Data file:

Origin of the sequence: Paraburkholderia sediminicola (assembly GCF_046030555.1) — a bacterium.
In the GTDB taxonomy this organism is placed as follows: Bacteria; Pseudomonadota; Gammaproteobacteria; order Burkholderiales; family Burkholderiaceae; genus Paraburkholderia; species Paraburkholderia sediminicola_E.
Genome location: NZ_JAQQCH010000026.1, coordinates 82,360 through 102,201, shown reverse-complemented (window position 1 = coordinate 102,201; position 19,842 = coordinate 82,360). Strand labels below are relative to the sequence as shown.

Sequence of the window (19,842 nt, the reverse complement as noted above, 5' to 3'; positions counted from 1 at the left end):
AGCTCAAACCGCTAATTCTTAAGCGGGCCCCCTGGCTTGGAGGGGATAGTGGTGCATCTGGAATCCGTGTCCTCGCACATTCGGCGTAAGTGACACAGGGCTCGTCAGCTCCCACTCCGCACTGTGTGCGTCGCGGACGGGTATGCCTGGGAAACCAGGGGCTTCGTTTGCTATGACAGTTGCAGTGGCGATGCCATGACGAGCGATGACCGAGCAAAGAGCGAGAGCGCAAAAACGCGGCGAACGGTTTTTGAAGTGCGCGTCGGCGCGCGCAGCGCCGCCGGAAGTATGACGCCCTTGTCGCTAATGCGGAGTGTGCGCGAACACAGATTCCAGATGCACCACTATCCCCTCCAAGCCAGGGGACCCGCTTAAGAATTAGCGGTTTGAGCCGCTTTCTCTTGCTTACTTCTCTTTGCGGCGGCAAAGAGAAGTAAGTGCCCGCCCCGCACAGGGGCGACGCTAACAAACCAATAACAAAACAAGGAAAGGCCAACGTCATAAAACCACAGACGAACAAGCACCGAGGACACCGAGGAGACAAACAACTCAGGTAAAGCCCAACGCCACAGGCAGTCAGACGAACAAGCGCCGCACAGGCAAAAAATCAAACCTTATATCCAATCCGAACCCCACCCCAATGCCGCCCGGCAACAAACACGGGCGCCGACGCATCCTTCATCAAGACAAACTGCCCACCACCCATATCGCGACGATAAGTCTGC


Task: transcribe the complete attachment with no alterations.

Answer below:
Origin of the sequence: Paraburkholderia sediminicola (assembly GCF_046030555.1) — a bacterium.
In the GTDB taxonomy this organism is placed as follows: Bacteria; Pseudomonadota; Gammaproteobacteria; order Burkholderiales; family Burkholderiaceae; genus Paraburkholderia; species Paraburkholderia sediminicola_E.
Genome location: NZ_JAQQCH010000026.1, coordinates 82,360 through 102,201, shown reverse-complemented (window position 1 = coordinate 102,201; position 19,842 = coordinate 82,360). Strand labels below are relative to the sequence as shown.

Sequence of the window (19,842 nt, the reverse complement as noted above, 5' to 3'; positions counted from 1 at the left end):
AGCTCAAACCGCTAATTCTTAAGCGGGCCCCCTGGCTTGGAGGGGATAGTGGTGCATCTGGAATCCGTGTCCTCGCACATTCGGCGTAAGTGACACAGGGCTCGTCAGCTCCCACTCCGCACTGTGTGCGTCGCGGACGGGTATGCCTGGGAAACCAGGGGCTTCGTTTGCTATGACAGTTGCAGTGGCGATGCCATGACGAGCGATGACCGAGCAAAGAGCGAGAGCGCAAAAACGCGGCGAACGGTTTTTGAAGTGCGCGTCGGCGCGCGCAGCGCCGCCGGAAGTATGACGCCCTTGTCGCTAATGCGGAGTGTGCGCGAACACAGATTCCAGATGCACCACTATCCCCTCCAAGCCAGGGGACCCGCTTAAGAATTAGCGGTTTGAGCCGCTTTCTCTTGCTTACTTCTCTTTGCGGCGGCAAAGAGAAGTAAGTGCCCGCCCCGCACAGGGGCGACGCTAACAAACCAATAACAAAACAAGGAAAGGCCAACGTCATAAAACCACAGACGAACAAGCACCGAGGACACCGAGGAGACAAACAACTCAGGTAAAGCCCAACGCCACAGGCAGTCAGACGAACAAGCGCCGCACAGGCAAAAAATCAAACCTTATATCCAATCCGAACCCCACCCCAATGCCGCCCGGCAACAAACACGGGCGCCGACGCATCCTTCATCAAGACAAACTGCCCACCACCCATATCGCGACGATAAGTCTGC